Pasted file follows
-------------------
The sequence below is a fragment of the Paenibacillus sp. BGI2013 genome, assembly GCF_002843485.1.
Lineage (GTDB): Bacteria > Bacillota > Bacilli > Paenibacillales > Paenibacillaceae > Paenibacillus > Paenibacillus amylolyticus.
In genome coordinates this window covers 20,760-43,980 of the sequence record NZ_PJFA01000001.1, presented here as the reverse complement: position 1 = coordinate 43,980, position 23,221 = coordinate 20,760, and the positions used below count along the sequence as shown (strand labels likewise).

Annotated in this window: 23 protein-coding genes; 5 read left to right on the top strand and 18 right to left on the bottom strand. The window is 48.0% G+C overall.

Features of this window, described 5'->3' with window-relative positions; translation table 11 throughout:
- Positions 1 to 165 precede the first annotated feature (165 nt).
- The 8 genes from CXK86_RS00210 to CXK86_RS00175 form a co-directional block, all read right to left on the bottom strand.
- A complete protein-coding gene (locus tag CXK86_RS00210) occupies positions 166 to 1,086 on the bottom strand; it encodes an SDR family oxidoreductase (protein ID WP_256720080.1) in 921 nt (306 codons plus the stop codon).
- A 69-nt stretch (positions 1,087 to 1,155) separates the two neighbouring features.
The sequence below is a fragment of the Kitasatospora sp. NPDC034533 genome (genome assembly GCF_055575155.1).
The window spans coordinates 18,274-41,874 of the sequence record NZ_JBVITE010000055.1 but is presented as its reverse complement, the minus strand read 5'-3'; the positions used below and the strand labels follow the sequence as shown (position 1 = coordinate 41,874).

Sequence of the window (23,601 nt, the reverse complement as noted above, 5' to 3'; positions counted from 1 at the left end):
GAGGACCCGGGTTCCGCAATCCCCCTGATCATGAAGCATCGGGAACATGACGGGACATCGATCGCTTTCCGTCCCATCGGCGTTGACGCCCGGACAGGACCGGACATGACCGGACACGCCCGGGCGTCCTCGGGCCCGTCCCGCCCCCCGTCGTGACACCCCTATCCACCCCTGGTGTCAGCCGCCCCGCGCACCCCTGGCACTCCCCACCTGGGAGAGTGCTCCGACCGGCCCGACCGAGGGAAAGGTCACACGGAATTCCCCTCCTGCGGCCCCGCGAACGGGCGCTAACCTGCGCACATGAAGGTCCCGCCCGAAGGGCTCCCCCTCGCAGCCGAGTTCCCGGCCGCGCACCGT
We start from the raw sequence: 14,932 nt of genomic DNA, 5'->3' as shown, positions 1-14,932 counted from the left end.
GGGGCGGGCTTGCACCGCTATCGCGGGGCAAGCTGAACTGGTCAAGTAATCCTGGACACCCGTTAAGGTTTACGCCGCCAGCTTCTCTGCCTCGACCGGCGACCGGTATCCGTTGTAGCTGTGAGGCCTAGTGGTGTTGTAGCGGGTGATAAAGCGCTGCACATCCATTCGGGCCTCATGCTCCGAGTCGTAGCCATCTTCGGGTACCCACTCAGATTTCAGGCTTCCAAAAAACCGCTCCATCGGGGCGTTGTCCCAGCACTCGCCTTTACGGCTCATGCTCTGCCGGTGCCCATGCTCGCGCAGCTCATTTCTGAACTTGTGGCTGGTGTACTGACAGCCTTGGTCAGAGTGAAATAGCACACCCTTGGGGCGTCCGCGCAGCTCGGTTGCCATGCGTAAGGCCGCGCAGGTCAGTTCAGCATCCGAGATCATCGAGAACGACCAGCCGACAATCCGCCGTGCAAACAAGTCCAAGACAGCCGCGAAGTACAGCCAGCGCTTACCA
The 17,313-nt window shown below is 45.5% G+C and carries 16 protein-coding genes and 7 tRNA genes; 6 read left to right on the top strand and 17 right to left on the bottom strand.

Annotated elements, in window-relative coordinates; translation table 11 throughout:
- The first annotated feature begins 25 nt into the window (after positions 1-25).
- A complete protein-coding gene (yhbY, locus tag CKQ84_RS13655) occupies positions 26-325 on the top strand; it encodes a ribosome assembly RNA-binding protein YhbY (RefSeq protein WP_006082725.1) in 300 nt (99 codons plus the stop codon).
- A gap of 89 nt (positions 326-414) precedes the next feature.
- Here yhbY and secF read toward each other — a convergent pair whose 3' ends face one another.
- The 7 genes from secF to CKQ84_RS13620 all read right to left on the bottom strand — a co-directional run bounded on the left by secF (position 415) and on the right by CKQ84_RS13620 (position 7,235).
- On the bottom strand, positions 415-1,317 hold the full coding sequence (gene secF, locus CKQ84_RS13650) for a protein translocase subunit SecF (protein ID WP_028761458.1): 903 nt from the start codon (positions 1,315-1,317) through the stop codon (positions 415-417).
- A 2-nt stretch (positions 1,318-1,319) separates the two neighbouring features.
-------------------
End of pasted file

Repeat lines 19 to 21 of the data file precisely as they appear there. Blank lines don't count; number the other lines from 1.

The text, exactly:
- A complete protein-coding gene (yhbY, locus tag CKQ84_RS13655) occupies positions 26-325 on the top strand; it encodes a ribosome assembly RNA-binding protein YhbY (RefSeq protein WP_006082725.1) in 300 nt (99 codons plus the stop codon).
- A gap of 89 nt (positions 326-414) precedes the next feature.
- Here yhbY and secF read toward each other — a convergent pair whose 3' ends face one another.